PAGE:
There’s been plenty of chatter lately about the rising price of coffee — not the coffee you buy at Starbucks or Dunkin' Donuts, or the can of Folgers you pick up at the store, but the commodity itself. Coffee futures have shot up 60% because of a smaller-than-expected coffee crop in Brazil, says Joe Fahmy of Zor Capital. Brazil is the largest producer of coffee beans.
J.M. Smucker (SJM), owner of Folgers and the supermarket arm of Dunkin' Donuts coffee, has announced an across-the-board price increase of 9%. It’s the first such increase in three years.
So will consumers pay up for their daily caffeine fix? Fahmy is all but sure of it. “I just think people will end up getting used to it,” he says, citing historical price increases in other things such as oil. “Just like we are used to now, instead of $2 gas, $4 gas. People will get used to $3, $4, $5 cups of coffee as they raise the prices.”
But is this price increase really necessary, or are we being gouged because we’re addicted to coffee? Prices of the commodity, after surging from under a dollar a pound to more than two dollars a pound, are coming back down now. Joe Fahmy has seen this before. “I think with addiction type of stocks and with these commodities that, as they raise the prices, I think that they can slowly raise them and they will stick. With soda, with cigarettes, with energy drinks, with coffee especially — your Starbucks (SBUX), your Green Mountains (GMCR) and Dunkin Brands (DNKN) — these stocks have been some of the biggest winners over the last ten years because of that specific reason, and if they change the price, is it gonna change how people consume? I don’t think so at all.”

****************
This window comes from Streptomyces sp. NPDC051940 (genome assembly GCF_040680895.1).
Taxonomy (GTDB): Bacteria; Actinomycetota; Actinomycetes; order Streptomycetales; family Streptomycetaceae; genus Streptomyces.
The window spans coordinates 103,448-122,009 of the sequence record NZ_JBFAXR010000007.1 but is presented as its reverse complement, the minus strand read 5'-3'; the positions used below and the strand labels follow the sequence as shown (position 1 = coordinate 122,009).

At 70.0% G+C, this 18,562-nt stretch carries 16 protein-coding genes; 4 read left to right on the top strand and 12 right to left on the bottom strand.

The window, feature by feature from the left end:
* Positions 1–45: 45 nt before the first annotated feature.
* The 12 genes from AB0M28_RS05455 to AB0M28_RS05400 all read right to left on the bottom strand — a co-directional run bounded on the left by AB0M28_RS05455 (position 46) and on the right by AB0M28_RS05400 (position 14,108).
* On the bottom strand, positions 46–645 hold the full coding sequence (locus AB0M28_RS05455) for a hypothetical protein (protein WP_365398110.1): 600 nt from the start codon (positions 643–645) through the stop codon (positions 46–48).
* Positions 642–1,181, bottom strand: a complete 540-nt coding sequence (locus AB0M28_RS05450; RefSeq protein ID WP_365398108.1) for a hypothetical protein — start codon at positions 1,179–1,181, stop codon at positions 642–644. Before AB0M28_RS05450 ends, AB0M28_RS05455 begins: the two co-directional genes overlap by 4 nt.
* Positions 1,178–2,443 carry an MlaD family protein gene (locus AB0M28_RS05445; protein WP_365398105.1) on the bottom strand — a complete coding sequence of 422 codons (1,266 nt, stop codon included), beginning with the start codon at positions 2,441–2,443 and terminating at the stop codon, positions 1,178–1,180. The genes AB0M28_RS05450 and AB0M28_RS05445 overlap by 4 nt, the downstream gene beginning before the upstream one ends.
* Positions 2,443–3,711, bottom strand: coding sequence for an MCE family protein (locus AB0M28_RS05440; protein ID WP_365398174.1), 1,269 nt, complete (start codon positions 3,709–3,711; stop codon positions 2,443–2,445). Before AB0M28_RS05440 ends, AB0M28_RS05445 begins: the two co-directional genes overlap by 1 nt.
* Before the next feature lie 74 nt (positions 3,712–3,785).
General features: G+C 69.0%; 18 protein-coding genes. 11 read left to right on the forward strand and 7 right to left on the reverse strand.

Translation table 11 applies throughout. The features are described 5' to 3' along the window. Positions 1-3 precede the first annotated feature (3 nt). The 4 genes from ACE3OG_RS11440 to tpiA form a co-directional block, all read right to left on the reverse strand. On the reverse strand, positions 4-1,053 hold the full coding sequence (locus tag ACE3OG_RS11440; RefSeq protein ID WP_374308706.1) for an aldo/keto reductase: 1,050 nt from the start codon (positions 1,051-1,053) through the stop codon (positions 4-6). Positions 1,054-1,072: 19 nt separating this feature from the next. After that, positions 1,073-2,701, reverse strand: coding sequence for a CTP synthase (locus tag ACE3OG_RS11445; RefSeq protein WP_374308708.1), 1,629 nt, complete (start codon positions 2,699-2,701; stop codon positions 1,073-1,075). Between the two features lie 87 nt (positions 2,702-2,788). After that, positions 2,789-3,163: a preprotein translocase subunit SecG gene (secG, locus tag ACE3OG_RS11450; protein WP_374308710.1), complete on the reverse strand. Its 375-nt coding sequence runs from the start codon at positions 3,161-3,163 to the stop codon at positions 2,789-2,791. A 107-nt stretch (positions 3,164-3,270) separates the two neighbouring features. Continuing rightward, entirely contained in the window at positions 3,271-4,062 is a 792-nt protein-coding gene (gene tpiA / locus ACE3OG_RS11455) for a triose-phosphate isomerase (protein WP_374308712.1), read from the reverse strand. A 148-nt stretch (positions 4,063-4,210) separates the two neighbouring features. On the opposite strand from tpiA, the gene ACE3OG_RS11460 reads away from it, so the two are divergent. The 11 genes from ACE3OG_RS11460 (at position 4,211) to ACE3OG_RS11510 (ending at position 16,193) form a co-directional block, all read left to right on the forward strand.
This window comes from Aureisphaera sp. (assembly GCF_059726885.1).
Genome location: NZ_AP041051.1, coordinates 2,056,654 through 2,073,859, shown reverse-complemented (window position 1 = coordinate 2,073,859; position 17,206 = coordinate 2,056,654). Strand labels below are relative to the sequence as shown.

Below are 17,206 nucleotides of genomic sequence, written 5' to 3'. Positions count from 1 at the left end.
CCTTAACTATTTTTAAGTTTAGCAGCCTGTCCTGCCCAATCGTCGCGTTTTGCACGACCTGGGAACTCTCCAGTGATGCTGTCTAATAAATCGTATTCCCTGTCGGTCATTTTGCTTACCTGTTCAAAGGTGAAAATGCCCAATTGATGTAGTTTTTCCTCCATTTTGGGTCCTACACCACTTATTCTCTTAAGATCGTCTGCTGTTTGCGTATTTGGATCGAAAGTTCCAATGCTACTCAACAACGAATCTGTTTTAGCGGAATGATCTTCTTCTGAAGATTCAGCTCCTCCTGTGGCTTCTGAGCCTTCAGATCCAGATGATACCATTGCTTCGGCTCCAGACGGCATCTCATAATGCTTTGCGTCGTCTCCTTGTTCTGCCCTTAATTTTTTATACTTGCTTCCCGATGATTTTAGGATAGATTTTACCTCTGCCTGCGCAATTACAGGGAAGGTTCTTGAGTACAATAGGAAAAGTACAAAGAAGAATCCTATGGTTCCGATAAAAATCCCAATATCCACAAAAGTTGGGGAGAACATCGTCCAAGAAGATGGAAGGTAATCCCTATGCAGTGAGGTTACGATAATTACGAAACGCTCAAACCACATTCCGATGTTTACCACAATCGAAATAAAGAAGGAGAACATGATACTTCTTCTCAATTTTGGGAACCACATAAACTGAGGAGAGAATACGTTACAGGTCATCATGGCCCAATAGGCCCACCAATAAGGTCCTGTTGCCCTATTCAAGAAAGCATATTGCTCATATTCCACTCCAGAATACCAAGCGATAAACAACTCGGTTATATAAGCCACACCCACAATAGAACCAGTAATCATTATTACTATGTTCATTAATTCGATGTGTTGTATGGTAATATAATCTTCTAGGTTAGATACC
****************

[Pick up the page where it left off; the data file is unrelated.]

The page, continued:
So regardless of the reason, it seems you’ll be paying more for your cup of joe. Why not invest in the same space to pay for it? Fahmy says, “I don’t trade coffee futures, however I think with a basket of those stocks [Starbucks, Dunkin' and the like] or even the coffee ETF (JO) you can do OK because these prices will continue to slowly increase.”
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